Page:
(d) Where the compounding of any offence is made after the institution of any prosecution, such compounding shall be brought by the Registrar in writing, to the notice of the court in which the prosecution is pending and on such notice of the compounding of the offence being given, the company or its officer in relation to whom the offence is so compounded shall be discharged.

Interpretation Note:

It is clear from the provisions of Section 441 even if the prosecution is going on or prosecution is completed against company for any offence company can go for compounding of such offence with NCLT.

There is some latest ruling of NCLT bench regarding compounding of offences against which prosecution was launched by ROC.

Tejas Networks Ltd. In re

Section 149, read with section 172 and section 441, of the Companies Act, 2013 and rule 3 of the Companies (Appointment of Directors) Rules, 2014 - Directors - Number of - Applicant-company was required to appoint a woman Director on board by 31-03-2015 -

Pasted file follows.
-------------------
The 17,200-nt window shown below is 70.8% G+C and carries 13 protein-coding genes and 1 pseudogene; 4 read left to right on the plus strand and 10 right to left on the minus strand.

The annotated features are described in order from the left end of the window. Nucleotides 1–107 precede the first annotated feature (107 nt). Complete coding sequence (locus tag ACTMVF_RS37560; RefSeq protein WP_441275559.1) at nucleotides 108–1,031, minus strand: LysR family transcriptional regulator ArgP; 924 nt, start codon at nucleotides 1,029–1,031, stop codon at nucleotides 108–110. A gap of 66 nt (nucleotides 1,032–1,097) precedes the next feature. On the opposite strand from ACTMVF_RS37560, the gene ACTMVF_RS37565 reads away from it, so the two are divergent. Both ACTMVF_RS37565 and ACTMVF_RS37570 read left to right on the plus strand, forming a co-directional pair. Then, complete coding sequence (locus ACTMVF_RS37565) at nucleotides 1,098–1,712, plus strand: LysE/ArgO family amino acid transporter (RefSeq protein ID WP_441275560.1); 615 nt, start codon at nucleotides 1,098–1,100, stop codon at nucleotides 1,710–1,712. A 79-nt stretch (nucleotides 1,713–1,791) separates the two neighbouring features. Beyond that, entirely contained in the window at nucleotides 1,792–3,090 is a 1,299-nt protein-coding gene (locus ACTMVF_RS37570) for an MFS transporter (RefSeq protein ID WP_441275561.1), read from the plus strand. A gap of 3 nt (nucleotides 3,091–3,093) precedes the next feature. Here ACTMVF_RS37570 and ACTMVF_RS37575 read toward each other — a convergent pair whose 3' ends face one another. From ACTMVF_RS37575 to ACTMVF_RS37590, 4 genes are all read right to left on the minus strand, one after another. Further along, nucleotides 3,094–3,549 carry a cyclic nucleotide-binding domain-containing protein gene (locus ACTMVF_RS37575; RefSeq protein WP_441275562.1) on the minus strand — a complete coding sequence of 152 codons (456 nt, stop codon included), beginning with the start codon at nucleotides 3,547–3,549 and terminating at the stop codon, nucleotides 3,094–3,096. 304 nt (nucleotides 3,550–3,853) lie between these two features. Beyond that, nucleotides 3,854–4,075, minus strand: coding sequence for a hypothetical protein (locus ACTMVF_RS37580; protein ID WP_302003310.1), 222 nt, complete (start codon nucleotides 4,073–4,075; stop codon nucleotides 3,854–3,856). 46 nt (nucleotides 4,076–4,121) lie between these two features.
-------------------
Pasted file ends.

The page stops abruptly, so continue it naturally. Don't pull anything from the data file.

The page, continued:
Company was unable to identify a suitable person to be appointed as woman Director due to specialized nature of business of company.

ROC instituted prosecution against applicants company and its officers who were in default before Special Court for Economic Offence for said violation -

Applicant company however, appointed woman director belatedly on 16-2-2016 - It was stated by applicants that violation was neither wilful nor an act of negligence - Subsequently, instant suo-motu application was filed for compounding said violation.

This Application was filed before the Company Law Board, Southern Region, Chennai under Section 621A of the Companies Act, 1956 for compounding of offence for violation under section 149(1) of the Companies Act, 2013 which is punishable under section 172 of the Companies Act, 2013.

The NCLT give decisions that the violation can be compounded even after prosecution is launched against the Applicants which is pending before the Special Court for Economic Offence at Bangalore.